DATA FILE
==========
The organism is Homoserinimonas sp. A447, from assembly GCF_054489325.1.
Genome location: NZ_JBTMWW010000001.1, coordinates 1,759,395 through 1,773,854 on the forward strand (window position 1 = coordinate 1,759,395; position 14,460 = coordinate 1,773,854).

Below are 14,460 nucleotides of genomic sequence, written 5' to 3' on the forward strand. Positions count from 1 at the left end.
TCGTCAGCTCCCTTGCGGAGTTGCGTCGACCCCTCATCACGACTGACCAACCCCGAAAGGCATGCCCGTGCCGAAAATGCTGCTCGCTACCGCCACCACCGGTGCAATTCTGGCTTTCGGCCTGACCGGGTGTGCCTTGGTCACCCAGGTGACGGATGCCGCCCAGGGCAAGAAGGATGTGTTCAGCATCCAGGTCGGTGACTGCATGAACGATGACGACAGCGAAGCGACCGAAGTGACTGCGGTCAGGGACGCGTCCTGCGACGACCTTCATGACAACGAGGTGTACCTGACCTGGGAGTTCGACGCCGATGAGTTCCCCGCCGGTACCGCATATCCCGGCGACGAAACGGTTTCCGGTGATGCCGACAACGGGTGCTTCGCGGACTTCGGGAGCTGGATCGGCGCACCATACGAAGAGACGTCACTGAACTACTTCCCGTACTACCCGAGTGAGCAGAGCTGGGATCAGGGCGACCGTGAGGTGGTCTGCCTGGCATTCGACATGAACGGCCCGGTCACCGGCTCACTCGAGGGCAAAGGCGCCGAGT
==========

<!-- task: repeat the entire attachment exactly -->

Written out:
The organism is Homoserinimonas sp. A447, from assembly GCF_054489325.1.
Genome location: NZ_JBTMWW010000001.1, coordinates 1,759,395 through 1,773,854 on the forward strand (window position 1 = coordinate 1,759,395; position 14,460 = coordinate 1,773,854).

Below are 14,460 nucleotides of genomic sequence, written 5' to 3' on the forward strand. Positions count from 1 at the left end.
TCGTCAGCTCCCTTGCGGAGTTGCGTCGACCCCTCATCACGACTGACCAACCCCGAAAGGCATGCCCGTGCCGAAAATGCTGCTCGCTACCGCCACCACCGGTGCAATTCTGGCTTTCGGCCTGACCGGGTGTGCCTTGGTCACCCAGGTGACGGATGCCGCCCAGGGCAAGAAGGATGTGTTCAGCATCCAGGTCGGTGACTGCATGAACGATGACGACAGCGAAGCGACCGAAGTGACTGCGGTCAGGGACGCGTCCTGCGACGACCTTCATGACAACGAGGTGTACCTGACCTGGGAGTTCGACGCCGATGAGTTCCCCGCCGGTACCGCATATCCCGGCGACGAAACGGTTTCCGGTGATGCCGACAACGGGTGCTTCGCGGACTTCGGGAGCTGGATCGGCGCACCATACGAAGAGACGTCACTGAACTACTTCCCGTACTACCCGAGTGAGCAGAGCTGGGATCAGGGCGACCGTGAGGTGGTCTGCCTGGCATTCGACATGAACGGCCCGGTCACCGGCTCACTCGAGGGCAAAGGCGCCGAGT